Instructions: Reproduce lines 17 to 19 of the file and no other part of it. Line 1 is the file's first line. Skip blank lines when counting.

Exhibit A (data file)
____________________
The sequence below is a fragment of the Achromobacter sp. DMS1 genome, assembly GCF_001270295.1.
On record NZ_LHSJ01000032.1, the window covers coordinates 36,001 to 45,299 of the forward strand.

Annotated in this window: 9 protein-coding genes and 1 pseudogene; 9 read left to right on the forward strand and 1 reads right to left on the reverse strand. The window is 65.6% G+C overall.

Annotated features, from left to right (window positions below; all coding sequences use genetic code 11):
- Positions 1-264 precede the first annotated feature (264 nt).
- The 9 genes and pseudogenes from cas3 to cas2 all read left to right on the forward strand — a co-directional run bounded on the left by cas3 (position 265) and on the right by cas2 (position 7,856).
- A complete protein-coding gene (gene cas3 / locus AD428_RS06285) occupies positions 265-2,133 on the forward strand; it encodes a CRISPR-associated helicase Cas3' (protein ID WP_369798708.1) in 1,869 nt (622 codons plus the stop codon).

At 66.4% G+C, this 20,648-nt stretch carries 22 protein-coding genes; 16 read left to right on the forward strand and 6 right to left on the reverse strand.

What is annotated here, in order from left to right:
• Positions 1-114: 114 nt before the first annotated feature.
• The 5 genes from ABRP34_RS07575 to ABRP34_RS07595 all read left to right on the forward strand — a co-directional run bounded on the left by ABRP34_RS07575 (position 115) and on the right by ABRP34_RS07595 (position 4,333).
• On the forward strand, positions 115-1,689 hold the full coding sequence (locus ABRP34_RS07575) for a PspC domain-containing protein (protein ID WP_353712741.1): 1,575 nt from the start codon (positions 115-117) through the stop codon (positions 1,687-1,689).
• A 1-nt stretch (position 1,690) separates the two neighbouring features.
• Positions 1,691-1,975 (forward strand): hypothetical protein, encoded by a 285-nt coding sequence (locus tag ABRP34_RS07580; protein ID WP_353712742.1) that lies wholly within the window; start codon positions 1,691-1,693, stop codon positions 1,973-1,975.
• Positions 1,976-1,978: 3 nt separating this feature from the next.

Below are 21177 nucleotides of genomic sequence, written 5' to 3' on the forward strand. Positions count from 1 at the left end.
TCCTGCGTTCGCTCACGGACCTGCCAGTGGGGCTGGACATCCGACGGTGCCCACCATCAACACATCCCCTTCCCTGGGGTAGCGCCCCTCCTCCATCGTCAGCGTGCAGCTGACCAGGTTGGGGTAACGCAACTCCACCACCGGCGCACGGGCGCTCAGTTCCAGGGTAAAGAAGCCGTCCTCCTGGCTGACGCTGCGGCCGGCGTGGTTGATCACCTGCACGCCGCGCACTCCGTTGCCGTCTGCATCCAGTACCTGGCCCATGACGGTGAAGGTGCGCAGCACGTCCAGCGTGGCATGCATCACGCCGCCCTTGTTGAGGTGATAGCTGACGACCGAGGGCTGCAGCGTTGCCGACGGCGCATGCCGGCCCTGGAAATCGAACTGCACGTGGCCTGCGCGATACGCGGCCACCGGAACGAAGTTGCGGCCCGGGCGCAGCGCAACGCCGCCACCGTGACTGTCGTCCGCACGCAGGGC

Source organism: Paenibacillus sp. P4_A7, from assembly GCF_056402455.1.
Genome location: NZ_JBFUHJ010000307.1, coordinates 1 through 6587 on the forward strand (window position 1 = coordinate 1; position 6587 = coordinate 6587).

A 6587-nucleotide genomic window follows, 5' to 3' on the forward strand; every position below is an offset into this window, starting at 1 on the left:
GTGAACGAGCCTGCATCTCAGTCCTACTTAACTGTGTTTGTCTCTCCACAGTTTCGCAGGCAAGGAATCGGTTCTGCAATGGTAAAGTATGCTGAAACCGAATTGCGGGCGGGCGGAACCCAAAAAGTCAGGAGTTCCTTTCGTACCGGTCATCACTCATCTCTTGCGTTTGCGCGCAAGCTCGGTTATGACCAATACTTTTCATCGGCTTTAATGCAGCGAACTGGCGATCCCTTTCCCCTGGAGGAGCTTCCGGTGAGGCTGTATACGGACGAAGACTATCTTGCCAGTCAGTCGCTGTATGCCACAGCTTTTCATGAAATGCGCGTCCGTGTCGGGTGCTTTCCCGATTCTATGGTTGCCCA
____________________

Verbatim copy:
TCCTGCGTTCGCTCACGGACCTGCCAGTGGGGCTGGACATCCGACGGTGCCCACCATCAACACATCCCCTTCCCTGGGGTAGCGCCCCTCCTCCATCGTCAGCGTGCAGCTGACCAGGTTGGGGTAACGCAACTCCACCACCGGCGCACGGGCGCTCAGTTCCAGGGTAAAGAAGCCGTCCTCCTGGCTGACGCTGCGGCCGGCGTGGTTGATCACCTGCACGCCGCGCACTCCGTTGCCGTCTGCATCCAGTACCTGGCCCATGACGGTGAAGGTGCGCAGCACGTCCAGCGTGGCATGCATCACGCCGCCCTTGTTGAGGTGATAGCTGACGACCGAGGGCTGCAGCGTTGCCGACGGCGCATGCCGGCCCTGGAAATCGAACTGCACGTGGCCTGCGCGATACGCGGCCACCGGAACGAAGTTGCGGCCCGGGCGCAGCGCAACGCCGCCACCGTGACTGTCGTCCGCACGCAGGGC

Source organism: Paenibacillus sp. P4_A7, from assembly GCF_056402455.1.
Genome location: NZ_JBFUHJ010000307.1, coordinates 1 through 6587 on the forward strand (window position 1 = coordinate 1; position 6587 = coordinate 6587).